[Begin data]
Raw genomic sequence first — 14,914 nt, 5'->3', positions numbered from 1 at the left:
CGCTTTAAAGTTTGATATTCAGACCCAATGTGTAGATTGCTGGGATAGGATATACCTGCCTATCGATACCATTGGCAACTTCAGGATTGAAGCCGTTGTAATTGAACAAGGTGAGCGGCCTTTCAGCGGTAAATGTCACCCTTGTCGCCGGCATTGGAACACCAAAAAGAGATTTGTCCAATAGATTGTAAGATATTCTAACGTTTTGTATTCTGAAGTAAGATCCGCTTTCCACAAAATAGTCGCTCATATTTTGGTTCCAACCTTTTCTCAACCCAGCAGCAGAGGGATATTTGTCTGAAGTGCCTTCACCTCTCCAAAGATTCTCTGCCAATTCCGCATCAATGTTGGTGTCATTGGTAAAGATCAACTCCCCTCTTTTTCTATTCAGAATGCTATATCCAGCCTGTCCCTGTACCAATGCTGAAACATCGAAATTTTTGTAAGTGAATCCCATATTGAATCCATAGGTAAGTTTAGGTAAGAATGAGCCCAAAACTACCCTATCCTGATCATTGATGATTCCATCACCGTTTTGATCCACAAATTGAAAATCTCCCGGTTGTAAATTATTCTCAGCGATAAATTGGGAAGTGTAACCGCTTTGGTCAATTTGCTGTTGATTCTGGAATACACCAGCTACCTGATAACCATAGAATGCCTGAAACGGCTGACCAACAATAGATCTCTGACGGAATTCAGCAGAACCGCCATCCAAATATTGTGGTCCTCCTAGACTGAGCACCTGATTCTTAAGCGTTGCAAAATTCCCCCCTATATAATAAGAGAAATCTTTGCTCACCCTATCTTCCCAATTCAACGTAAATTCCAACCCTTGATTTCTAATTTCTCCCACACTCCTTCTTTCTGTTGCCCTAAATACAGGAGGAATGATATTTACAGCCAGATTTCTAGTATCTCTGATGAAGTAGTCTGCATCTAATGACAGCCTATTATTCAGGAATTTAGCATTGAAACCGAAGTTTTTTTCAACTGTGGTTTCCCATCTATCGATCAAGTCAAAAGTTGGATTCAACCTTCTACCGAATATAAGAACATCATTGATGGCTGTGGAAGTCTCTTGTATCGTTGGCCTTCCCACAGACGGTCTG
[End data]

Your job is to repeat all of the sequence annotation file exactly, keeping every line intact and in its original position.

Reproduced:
Raw genomic sequence first — 14,914 nt, 5'->3', positions numbered from 1 at the left:
CGCTTTAAAGTTTGATATTCAGACCCAATGTGTAGATTGCTGGGATAGGATATACCTGCCTATCGATACCATTGGCAACTTCAGGATTGAAGCCGTTGTAATTGAACAAGGTGAGCGGCCTTTCAGCGGTAAATGTCACCCTTGTCGCCGGCATTGGAACACCAAAAAGAGATTTGTCCAATAGATTGTAAGATATTCTAACGTTTTGTATTCTGAAGTAAGATCCGCTTTCCACAAAATAGTCGCTCATATTTTGGTTCCAACCTTTTCTCAACCCAGCAGCAGAGGGATATTTGTCTGAAGTGCCTTCACCTCTCCAAAGATTCTCTGCCAATTCCGCATCAATGTTGGTGTCATTGGTAAAGATCAACTCCCCTCTTTTTCTATTCAGAATGCTATATCCAGCCTGTCCCTGTACCAATGCTGAAACATCGAAATTTTTGTAAGTGAATCCCATATTGAATCCATAGGTAAGTTTAGGTAAGAATGAGCCCAAAACTACCCTATCCTGATCATTGATGATTCCATCACCGTTTTGATCCACAAATTGAAAATCTCCCGGTTGTAAATTATTCTCAGCGATAAATTGGGAAGTGTAACCGCTTTGGTCAATTTGCTGTTGATTCTGGAATACACCAGCTACCTGATAACCATAGAATGCCTGAAACGGCTGACCAACAATAGATCTCTGACGGAATTCAGCAGAACCGCCATCCAAATATTGTGGTCCTCCTAGACTGAGCACCTGATTCTTAAGCGTTGCAAAATTCCCCCCTATATAATAAGAGAAATCTTTGCTCACCCTATCTTCCCAATTCAACGTAAATTCCAACCCTTGATTTCTAATTTCTCCCACACTCCTTCTTTCTGTTGCCCTAAATACAGGAGGAATGATATTTACAGCCAGATTTCTAGTATCTCTGATGAAGTAGTCTGCATCTAATGACAGCCTATTATTCAGGAATTTAGCATTGAAACCGAAGTTTTTTTCAACTGTGGTTTCCCATCTATCGATCAAGTCAAAAGTTGGATTCAACCTTCTACCGAATATAAGAACATCATTGATGGCTGTGGAAGTCTCTTGTATCGTTGGCCTTCCCACAGACGGTCTG